Teeny Tiny and the Witch Woman – For the kids, but honestly this story has stuck with me all my life.  I first found it when I was 7, and it still gives me the creeps to this day.  A young boy has to save his two older (more reckless) brothers from the dastardly intentions of a witch in the woods. - Sean Waters, Newberry Branch Library Assistant 

Vacancy – It's a gripping thriller and slasher movie that will twist your insides and give you nightmares! I literally woke up screaming in the middle of the night because of this movie. - Coleen Tobin, Millhopper Branch Page



Annihilation — This book does such a fantastic job of creating a subtly eerie atmosphere that grows as the book progresses, making you mistrust everything down to the narrator’s own perceptions of what is happening around them and giving you a feeling of deep “wrongness." - Madison Snyder, Millhopper Branch Library Specialist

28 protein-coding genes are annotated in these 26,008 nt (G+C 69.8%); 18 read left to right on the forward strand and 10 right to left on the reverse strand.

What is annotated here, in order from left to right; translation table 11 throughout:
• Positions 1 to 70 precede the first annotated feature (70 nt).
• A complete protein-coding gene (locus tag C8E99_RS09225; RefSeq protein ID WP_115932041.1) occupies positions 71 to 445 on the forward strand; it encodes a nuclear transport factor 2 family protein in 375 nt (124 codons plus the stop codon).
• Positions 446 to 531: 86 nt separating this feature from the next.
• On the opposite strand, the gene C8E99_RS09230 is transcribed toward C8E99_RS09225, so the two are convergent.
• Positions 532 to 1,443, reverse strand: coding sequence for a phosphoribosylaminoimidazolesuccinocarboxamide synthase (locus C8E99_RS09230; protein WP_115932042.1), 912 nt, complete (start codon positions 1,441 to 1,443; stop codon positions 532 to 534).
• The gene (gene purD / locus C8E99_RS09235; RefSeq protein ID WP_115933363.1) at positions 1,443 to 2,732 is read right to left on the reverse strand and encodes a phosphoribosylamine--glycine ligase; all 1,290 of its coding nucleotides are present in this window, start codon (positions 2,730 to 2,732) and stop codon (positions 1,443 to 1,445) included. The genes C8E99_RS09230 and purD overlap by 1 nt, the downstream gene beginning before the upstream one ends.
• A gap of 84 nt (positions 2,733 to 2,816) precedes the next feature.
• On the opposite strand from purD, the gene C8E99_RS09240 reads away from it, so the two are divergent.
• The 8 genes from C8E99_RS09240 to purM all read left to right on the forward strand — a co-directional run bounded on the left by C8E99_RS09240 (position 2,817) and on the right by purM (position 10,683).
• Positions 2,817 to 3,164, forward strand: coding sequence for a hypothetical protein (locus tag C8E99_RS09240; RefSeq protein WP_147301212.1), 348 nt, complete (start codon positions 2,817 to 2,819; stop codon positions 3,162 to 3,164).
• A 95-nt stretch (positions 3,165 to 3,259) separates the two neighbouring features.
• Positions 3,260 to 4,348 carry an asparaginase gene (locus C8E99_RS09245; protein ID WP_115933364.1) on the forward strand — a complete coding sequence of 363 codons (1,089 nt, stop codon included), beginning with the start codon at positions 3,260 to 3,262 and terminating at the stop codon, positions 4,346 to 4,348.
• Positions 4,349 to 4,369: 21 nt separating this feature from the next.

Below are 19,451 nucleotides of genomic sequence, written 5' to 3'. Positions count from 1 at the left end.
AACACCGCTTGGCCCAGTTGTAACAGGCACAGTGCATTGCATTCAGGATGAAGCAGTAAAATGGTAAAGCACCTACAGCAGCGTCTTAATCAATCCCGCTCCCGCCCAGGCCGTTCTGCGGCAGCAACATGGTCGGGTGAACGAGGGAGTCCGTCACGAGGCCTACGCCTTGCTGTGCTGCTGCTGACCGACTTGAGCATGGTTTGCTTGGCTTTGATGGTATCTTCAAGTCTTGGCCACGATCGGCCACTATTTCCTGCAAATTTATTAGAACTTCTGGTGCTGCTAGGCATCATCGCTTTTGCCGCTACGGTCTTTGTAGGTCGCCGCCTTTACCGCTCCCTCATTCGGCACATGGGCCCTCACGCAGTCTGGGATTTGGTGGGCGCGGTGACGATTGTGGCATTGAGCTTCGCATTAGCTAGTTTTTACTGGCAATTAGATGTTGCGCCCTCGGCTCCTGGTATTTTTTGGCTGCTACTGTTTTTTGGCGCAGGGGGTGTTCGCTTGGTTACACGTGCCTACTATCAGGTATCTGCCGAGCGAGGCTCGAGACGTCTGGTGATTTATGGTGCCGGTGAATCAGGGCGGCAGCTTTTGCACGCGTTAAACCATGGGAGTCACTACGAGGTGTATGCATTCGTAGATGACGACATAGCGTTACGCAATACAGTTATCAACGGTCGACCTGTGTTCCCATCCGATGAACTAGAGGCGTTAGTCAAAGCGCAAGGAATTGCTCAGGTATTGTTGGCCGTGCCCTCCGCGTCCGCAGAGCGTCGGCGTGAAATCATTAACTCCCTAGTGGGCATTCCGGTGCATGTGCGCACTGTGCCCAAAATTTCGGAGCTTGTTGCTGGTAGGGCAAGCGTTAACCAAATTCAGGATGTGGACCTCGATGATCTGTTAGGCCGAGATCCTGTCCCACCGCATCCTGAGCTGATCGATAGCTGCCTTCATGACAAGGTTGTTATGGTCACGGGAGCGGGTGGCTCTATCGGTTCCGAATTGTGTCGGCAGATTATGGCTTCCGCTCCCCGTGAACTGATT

Anything by Stephen King — They are designed to bring fear into one's heart. This ranges from Cujo, Carries, Christine, Pet Sematary to Misery. All of these will have you wanting to read what happens next, yet dreading it at the same time. I have stayed up for many night swiht thoughts about these books and have found myslef not wanting to go out at night. - Phillis Filer, Public Services Administrator

Cell   The fact that the zombies moved with a hive mind mentality gave it an extra creepy feel. - Michelle Floyd, Circulation Library Assistant

A Cry In The Night— She meets him, falls in love and quickly marries. Then her nightmare begins. One of my favorites by M.H.C. - Linda Godwin, Tower Road Branch Library Assistant

Birdman – The Jack Caffery series elicits a visceral upset that I rarely find with books. This book in particular is profoundly disturbing. - Sara Peden, Technical Services Library Specialist

Hitchers – A surprisingly haunting story, it caught me off guard with its creepiness.  What happens when the dead start speaking through the living? It touches on both the moral and emotional impact of hearing your dead ones words coming from your own mouth, but also the way society at large breaks down when pandemics run amuck.  Though the ghostly words might not be realistic, the chance of a disease spreading through us and how we would react are all too easy to see happening in today’s world. - Sean Waters, Newberry Branch Library Assistant